The Lakers clinched a thrilling Finals 4-2 courtesy of a 106-93 defeat of the Miami Heat in Orlando in Sunday's Game 6, after which James was named series MVP.

Davis' first season in LA has been an unmitigated success and he averaged 25 points, 10.7 rebounds and 3.2 assists during the Finals, as well as shooting 57.5 per cent from the field.

The prediction that the signing of Davis to play alongside superstar James would end the Lakers' 10-year title drought came to fruition and the former New Orleans Pelicans star says his relationship with his team-mate was key.

"[It's built on] respect. True friendship. Off the court – we're close on the court, but you've got to see us off the court. It's unreal. I'm always at his house. He's always at my house. This is true the entire season," Davis said.

"There's no jealousy. No one is envious of each other. Guys don't have personal agendas. We're just two guys who just want to win for various reasons. We were able to do it.

"And having a team who gets on us. Do [Rajon Rondo], Duds [Jared Dudley], all these guys are in our ear every single game about being great.

"When you've got a supporting cast like that, who make shots, and big shots for you, it makes our jobs a hell of a lot easier to go out there and just do what we do, knowing that if we have bad games, they pick us up. And if they are playing pretty bad, then we pick them up.

"We have a great team who trusts one another. It starts with me and Bron. We put a lot of pressure on ourselves. I challenge him. He challenges me. It's not always sweet and smooth, but it gets the job done.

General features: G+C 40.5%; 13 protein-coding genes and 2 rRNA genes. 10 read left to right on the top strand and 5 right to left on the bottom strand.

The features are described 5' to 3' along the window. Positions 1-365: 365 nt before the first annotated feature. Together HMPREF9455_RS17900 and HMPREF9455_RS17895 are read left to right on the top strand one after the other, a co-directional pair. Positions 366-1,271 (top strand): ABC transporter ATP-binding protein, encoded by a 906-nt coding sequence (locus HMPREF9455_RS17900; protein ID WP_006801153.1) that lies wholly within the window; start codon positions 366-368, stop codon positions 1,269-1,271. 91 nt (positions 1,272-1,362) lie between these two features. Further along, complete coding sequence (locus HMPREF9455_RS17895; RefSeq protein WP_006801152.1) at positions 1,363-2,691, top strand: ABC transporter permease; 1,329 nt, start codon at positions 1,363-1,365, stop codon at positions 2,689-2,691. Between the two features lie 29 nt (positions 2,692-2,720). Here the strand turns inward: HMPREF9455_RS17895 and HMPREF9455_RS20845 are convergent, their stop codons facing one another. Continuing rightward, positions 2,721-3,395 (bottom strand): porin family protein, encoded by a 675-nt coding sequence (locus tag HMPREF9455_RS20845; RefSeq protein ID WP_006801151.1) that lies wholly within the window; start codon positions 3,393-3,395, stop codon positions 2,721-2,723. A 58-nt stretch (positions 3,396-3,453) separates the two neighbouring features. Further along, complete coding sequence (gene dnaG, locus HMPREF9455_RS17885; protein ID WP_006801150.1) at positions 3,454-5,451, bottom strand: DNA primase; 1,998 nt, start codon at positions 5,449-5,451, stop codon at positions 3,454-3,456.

"You're going to have confrontations and arguments throughout the season to win a championship. We had our fair share. But at the end of the day, we respect one another. We respect what each one is trying to do. I respect his game, he respects my game and we just put it all together."

Davis, who had 19 points, 15 rebounds and three assists in Game 6, is about to enter free agency and said, "I have no idea" and "I'm sure we'll figure it out" when probed about his future.

It seems unthinkable Davis will depart the Lakers and the 27-year-old spoke about the moment he realised he was part of a team capable of winning the championship.

"It was really after the first couple games of the regular season where we would start rolling – playing defense, scoring the basketball – and we realised how great of a team that we are and that we got enough to become champions this year," he added. 

"The entire time here in the bubble, he [James] never let us get too high, never get too low after losses. Just said, 'One game at a time'. And he knows what it takes on both sides, being up in a series and being down in a series and winning."

Towards the end of the game, Davis walked into the back with James chasing after his team-mate and the former revealed some light-hearted ribbing from the latter.